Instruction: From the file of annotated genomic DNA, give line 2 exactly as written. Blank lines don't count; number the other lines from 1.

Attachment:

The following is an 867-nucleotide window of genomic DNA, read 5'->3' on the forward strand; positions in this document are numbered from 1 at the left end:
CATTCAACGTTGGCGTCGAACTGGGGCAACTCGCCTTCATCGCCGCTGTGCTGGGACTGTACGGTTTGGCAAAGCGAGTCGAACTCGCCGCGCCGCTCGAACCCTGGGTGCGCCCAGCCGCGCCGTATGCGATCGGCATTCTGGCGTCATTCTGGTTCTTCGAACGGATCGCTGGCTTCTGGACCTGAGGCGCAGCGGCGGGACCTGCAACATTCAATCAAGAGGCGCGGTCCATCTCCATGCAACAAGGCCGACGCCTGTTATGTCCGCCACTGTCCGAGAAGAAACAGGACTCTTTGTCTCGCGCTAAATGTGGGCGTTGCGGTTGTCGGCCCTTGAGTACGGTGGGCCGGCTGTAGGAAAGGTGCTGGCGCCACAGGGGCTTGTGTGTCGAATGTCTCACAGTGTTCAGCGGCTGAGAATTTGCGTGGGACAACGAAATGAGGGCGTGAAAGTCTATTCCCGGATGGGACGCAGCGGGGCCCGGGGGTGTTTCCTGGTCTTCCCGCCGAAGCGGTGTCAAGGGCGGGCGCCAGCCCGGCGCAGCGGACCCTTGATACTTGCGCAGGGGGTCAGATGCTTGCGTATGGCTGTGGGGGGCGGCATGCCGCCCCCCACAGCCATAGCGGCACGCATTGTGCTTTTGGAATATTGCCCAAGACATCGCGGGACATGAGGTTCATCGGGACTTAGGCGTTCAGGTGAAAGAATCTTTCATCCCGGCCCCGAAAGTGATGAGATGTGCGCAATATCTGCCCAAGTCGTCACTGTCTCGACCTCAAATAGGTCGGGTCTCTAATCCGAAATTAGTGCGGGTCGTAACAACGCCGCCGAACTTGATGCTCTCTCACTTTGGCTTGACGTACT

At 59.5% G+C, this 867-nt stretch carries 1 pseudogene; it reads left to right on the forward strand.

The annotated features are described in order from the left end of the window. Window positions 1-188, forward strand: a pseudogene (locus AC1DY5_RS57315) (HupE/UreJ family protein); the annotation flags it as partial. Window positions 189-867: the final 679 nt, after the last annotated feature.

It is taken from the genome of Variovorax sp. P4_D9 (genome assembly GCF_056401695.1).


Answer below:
CATTCAACGTTGGCGTCGAACTGGGGCAACTCGCCTTCATCGCCGCTGTGCTGGGACTGTACGGTTTGGCAAAGCGAGTCGAACTCGCCGCGCCGCTCGAACCCTGGGTGCGCCCAGCCGCGCCGTATGCGATCGGCATTCTGGCGTCATTCTGGTTCTTCGAACGGATCGCTGGCTTCTGGACCTGAGGCGCAGCGGCGGGACCTGCAACATTCAATCAAGAGGCGCGGTCCATCTCCATGCAACAAGGCCGACGCCTGTTATGTCCGCCACTGTCCGAGAAGAAACAGGACTCTTTGTCTCGCGCTAAATGTGGGCGTTGCGGTTGTCGGCCCTTGAGTACGGTGGGCCGGCTGTAGGAAAGGTGCTGGCGCCACAGGGGCTTGTGTGTCGAATGTCTCACAGTGTTCAGCGGCTGAGAATTTGCGTGGGACAACGAAATGAGGGCGTGAAAGTCTATTCCCGGATGGGACGCAGCGGGGCCCGGGGGTGTTTCCTGGTCTTCCCGCCGAAGCGGTGTCAAGGGCGGGCGCCAGCCCGGCGCAGCGGACCCTTGATACTTGCGCAGGGGGTCAGATGCTTGCGTATGGCTGTGGGGGGCGGCATGCCGCCCCCCACAGCCATAGCGGCACGCATTGTGCTTTTGGAATATTGCCCAAGACATCGCGGGACATGAGGTTCATCGGGACTTAGGCGTTCAGGTGAAAGAATCTTTCATCCCGGCCCCGAAAGTGATGAGATGTGCGCAATATCTGCCCAAGTCGTCACTGTCTCGACCTCAAATAGGTCGGGTCTCTAATCCGAAATTAGTGCGGGTCGTAACAACGCCGCCGAACTTGATGCTCTCTCACTTTGGCTTGACGTACT